The Anonymous Widower

Nationalised British Broadband

Labour’s plans to nationalise broadband and provide it free to homes and small business is a cracker!

Advantages For Labour

It would have one big advantage for Labour!

It’s a great way of listening in to all their political opponents. They only have to ask the Chinese how to do it!

How for instance, would another political party, with a radical agenda organise?

But!

Consider these points.

  • Mobile phone traffic uses the same Internet backbone as broadband.
  • Internet tech giants like Amazon, Facebook and Google wouldn’t pay up without a fight
  • Everybody’s pension fund would suffer, as BT is often there and shares would be replaced by junk bonds.
  • Virgin Media and other broadband suppliers would be nationalised as well or could become worthless.
  • A lot of American Internet companies would go running to the US President and just as Trump has applied tariffs willy-nilly in his trade war with China, a future President wouldn’t take it lying down.
  • The high-tech industry has already said they don’t like it.

The biggest problem is that Internet usage will grow exponentially with 5G broadband and all the connected devices, like

  • Driverless cars.
  • Automated warehouses and delivery systems.
  • Connected smart household and other appliances.
  • Connected massive screens, which every business, school or home will have.
  • Every child watching content on mobile devices.
  • Collectinbg operating data from cars, trucks and trains to make them more reliable.
  • Automated care assistance for the ill, frail and elderly.

Can any government afford the cost of continual upgrading of capacity, which will not be like anything seen before?

It certainly, is a cracker!

And if it is implemented, it will blow up in the ultra-Marxists’ faces.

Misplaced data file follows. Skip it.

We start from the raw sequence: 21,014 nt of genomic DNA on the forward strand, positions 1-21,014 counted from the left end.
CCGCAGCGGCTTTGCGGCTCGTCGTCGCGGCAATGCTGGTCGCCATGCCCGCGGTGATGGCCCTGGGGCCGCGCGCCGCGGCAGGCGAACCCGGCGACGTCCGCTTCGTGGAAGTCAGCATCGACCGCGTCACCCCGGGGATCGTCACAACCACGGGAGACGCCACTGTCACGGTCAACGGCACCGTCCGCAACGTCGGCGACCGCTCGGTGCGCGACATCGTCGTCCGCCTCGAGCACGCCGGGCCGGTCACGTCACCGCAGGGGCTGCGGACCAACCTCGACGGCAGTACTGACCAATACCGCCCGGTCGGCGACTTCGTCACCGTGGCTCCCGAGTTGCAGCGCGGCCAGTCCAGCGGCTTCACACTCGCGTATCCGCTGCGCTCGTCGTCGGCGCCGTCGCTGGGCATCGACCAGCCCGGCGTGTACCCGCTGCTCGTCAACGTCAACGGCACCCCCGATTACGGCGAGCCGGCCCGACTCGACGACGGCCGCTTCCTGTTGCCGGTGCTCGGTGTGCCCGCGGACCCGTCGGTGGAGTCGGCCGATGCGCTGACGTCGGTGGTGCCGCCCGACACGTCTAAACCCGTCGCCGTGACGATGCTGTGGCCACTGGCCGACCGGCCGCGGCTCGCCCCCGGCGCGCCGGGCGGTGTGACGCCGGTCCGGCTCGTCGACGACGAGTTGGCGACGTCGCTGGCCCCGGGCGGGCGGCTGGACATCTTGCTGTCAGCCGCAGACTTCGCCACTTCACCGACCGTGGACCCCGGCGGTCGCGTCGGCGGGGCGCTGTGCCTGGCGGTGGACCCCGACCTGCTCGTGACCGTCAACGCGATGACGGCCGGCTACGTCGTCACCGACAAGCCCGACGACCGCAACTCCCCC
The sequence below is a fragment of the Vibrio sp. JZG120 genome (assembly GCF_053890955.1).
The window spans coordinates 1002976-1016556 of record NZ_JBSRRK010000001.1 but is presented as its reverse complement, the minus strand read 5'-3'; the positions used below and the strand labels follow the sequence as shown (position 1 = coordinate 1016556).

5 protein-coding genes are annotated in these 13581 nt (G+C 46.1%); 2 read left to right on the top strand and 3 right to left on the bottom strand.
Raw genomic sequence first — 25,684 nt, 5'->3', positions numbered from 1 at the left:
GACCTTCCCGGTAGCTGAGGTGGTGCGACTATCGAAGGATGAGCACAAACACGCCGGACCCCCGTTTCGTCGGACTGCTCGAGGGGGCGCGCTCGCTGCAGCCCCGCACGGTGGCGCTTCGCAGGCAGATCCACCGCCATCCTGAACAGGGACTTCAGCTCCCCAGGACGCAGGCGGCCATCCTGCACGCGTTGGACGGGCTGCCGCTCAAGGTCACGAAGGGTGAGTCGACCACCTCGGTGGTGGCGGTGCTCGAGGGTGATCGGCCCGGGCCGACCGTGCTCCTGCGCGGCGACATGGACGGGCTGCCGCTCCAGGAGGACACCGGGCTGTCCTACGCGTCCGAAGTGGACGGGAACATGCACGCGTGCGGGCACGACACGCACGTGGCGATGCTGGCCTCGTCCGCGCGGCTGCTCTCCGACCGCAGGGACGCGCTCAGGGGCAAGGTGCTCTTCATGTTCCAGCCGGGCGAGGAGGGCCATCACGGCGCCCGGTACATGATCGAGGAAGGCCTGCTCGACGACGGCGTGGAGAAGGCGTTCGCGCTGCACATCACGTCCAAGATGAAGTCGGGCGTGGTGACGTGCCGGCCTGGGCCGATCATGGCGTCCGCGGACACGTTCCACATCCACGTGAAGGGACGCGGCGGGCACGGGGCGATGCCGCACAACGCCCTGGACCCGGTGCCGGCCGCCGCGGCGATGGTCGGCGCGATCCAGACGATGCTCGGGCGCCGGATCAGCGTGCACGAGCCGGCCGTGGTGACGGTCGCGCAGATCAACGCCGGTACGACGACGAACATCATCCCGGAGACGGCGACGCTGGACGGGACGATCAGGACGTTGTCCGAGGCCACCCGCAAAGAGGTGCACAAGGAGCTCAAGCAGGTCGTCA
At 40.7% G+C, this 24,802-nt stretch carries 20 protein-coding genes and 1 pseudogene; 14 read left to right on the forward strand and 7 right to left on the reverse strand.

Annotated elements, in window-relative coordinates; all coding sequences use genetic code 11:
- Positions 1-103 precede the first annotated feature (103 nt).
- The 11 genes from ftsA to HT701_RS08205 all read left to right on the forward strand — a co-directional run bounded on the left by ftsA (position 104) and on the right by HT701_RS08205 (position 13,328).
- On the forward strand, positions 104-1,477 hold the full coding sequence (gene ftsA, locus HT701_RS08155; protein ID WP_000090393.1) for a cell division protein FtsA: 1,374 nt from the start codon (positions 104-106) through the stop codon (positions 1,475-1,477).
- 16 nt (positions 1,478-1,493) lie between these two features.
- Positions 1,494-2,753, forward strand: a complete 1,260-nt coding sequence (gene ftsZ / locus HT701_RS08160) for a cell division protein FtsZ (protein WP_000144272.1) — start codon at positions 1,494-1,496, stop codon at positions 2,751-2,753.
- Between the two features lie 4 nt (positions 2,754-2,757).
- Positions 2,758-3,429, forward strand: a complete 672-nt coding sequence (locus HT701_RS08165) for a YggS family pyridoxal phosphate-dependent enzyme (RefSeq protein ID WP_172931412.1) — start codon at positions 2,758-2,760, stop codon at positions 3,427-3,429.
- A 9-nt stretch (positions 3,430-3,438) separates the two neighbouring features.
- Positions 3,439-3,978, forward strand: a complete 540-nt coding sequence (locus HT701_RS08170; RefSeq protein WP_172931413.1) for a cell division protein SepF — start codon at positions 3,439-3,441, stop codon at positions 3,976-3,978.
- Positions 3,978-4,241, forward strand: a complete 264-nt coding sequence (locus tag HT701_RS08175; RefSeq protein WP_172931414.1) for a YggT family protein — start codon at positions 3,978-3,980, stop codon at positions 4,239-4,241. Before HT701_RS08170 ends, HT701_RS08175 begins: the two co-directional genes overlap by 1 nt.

November 15, 2019 - Posted by | Computing, World | , , , ,

5 Comments »

  1. Yet more rubbish from Comrade Corbyn. You can see that their ultimate aim is for everyone to be dependent on the state, pretty much like China. It really makes me sad that as a working class person that the party that historically did do much for the working classes has turned into the anti-Semitic lunatic Marxist party. God help us all if he should win!

    Comment by mauricegreed | November 15, 2019 | Reply

  2. We never ad a phone in ye olden days but I remember how there was a waiting list for phones and many people had shared lines !

    Comment by Melvyn | November 15, 2019 | Reply

    • My late wife and I moved into a house in 1969 and had to wait a year for a phone.
      Despite living within two miles of Bank station, I can’t get fibre-optic broadband. Eight years ago, BT told my MP, that I couldn’t have fibre-optic as I was too close to the exchange. Speaking to the men in the holes opposite, it appears when they built my house as a group of four twenty years ago, they ran a direct cable to the exchange to install telephones. It did get cable from Virgin, which I used when I moved in. But it was so unreliable, that I changed to BT.
      To be fair to BT, I now have a souped up copper connection, which works well most of the time, except at very busy times. But that’s the exchange!
      BT engineers have told me, that to get full fibre to my house, would mean closing the main road that lies between my house and the exchange for a few days.
      There are problems like this all over our towns and cities and they will be fixed using mobile devices based on 5G. Some companies like EE, which is owned by BT, already have an offering, which is based on Huawei hardware.
      I suspect this technology will be used in lots of places. So will the next Labour Government nationalise EE, as well as BT?
      The bill keeps growing!

      Comment by AnonW | November 16, 2019 | Reply

  3. Shared lines became redundant in the early 1980s before BT was privatised. They had been introduced because of the cost of laying cables to remote rural areas. Interestingly, shared lines are still common in the US despite the telephone companies all being private.

    Comment by JohnC | November 15, 2019 | Reply

    • I wouldn’t say that shared lines are common in the US, although they do still exist in some isolated locations (and I think tend to still exist due to a frozen tariff arrangement making them cheap). And I think there are still a couple of “operator switched” payphones (no dial) in the US, also.

      And not all US telephone companies are private, a few rural ones are still municipally/cooperatively owned I believe (and there are even a couple of municipal/co-op mobile phone carriers I think, with coverage of a few square miles from a few towers with some bilateral roaming capability.)

      Comment by MilesT | November 29, 2019 | Reply


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